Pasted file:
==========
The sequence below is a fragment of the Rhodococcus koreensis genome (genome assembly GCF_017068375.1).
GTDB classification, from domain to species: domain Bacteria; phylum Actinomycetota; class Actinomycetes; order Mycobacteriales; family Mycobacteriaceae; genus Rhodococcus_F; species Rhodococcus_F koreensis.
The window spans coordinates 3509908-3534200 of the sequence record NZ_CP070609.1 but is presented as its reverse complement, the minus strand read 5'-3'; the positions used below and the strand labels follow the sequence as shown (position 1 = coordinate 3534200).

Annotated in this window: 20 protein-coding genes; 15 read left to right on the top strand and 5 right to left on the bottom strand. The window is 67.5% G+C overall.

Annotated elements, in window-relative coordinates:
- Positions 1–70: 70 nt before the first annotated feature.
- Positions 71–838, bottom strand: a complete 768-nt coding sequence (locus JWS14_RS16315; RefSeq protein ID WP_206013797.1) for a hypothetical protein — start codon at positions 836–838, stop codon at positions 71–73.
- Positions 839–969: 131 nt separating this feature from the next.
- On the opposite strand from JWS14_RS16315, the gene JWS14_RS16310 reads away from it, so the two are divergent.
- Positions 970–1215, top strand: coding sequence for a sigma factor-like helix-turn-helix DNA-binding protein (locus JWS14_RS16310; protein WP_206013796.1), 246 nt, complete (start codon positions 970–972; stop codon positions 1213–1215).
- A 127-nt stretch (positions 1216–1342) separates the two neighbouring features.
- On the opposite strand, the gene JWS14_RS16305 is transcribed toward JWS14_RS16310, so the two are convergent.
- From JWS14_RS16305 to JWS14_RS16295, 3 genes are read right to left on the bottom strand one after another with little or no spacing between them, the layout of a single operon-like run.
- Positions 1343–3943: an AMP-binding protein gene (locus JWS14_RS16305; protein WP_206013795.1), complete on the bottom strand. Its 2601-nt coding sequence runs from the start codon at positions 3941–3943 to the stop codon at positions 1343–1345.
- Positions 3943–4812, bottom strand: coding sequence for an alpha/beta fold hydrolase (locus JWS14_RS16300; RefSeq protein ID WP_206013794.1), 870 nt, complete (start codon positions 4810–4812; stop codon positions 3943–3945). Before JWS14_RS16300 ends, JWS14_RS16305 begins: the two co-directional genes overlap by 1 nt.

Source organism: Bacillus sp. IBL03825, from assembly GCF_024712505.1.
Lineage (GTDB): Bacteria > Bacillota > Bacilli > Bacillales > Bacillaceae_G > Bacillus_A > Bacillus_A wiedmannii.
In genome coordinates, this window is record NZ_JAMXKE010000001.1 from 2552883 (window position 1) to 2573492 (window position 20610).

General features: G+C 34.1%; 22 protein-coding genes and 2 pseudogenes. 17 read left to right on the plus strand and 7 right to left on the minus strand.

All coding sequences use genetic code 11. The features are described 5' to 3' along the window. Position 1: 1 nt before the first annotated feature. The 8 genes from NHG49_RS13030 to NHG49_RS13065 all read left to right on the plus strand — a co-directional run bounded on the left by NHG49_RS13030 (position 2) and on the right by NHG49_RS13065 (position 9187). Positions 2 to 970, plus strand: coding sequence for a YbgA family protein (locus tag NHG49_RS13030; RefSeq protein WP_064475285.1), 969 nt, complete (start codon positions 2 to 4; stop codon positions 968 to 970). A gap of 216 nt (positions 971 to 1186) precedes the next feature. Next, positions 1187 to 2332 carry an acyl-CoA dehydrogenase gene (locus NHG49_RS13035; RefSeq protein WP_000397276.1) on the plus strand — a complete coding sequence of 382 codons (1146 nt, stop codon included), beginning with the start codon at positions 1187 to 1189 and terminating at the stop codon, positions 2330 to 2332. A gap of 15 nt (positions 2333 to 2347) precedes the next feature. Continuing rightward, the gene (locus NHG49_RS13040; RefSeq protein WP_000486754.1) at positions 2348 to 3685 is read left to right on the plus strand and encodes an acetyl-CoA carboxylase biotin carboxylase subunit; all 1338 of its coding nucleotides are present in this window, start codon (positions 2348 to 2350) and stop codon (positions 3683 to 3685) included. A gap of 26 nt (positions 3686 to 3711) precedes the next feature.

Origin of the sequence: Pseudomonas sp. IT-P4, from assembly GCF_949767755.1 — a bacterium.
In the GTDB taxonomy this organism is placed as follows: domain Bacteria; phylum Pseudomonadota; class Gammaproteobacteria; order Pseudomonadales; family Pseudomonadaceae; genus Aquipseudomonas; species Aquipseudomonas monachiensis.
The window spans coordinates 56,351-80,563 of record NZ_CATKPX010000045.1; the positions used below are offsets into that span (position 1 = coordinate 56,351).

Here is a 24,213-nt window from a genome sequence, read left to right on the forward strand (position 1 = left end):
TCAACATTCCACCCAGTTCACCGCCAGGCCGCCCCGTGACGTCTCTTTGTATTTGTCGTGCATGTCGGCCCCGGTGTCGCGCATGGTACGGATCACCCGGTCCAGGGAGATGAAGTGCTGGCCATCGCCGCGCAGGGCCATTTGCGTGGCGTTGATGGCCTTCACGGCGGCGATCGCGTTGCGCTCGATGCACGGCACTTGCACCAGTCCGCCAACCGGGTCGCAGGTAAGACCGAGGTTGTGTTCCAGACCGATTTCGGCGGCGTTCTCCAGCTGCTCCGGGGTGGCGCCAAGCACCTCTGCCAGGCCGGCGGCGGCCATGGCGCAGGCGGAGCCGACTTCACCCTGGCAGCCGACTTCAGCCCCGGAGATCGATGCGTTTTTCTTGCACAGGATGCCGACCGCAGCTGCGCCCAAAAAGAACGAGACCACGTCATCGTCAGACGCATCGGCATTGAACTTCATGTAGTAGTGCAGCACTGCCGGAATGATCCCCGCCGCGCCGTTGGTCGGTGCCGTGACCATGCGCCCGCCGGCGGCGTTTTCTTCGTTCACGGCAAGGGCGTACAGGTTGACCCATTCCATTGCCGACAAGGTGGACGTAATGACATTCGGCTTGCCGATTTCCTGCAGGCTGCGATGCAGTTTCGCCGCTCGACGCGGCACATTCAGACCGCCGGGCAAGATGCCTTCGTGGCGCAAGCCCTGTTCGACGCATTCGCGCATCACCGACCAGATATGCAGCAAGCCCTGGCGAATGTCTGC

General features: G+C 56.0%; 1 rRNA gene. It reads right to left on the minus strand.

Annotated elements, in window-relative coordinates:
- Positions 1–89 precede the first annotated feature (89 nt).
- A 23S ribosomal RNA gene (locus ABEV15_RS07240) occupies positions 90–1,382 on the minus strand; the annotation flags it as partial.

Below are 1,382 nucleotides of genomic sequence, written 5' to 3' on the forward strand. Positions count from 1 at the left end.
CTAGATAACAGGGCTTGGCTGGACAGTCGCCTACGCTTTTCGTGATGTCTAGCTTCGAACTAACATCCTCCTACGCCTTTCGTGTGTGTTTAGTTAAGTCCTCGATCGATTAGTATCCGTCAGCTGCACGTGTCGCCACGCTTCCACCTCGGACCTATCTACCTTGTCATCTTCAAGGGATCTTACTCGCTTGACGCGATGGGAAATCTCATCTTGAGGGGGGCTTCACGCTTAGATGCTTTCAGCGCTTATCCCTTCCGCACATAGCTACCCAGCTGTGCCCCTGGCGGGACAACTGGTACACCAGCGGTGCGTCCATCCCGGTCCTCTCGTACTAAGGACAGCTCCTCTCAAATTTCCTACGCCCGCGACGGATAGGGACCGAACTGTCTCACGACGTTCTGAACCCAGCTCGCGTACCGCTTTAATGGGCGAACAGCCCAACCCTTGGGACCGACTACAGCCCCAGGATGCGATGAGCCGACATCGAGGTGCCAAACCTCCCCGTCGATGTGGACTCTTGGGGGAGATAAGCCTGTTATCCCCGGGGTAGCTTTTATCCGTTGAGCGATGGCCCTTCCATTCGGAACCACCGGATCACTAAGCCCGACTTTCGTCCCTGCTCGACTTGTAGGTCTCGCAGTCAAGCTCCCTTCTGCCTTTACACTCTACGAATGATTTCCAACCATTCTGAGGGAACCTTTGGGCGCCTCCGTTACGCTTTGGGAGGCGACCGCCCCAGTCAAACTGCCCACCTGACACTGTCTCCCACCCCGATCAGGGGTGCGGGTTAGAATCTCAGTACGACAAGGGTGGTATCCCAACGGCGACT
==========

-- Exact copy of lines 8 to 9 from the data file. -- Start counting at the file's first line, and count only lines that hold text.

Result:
- Positions 839–969: 131 nt separating this feature from the next.
- On the opposite strand from JWS14_RS16315, the gene JWS14_RS16310 reads away from it, so the two are divergent.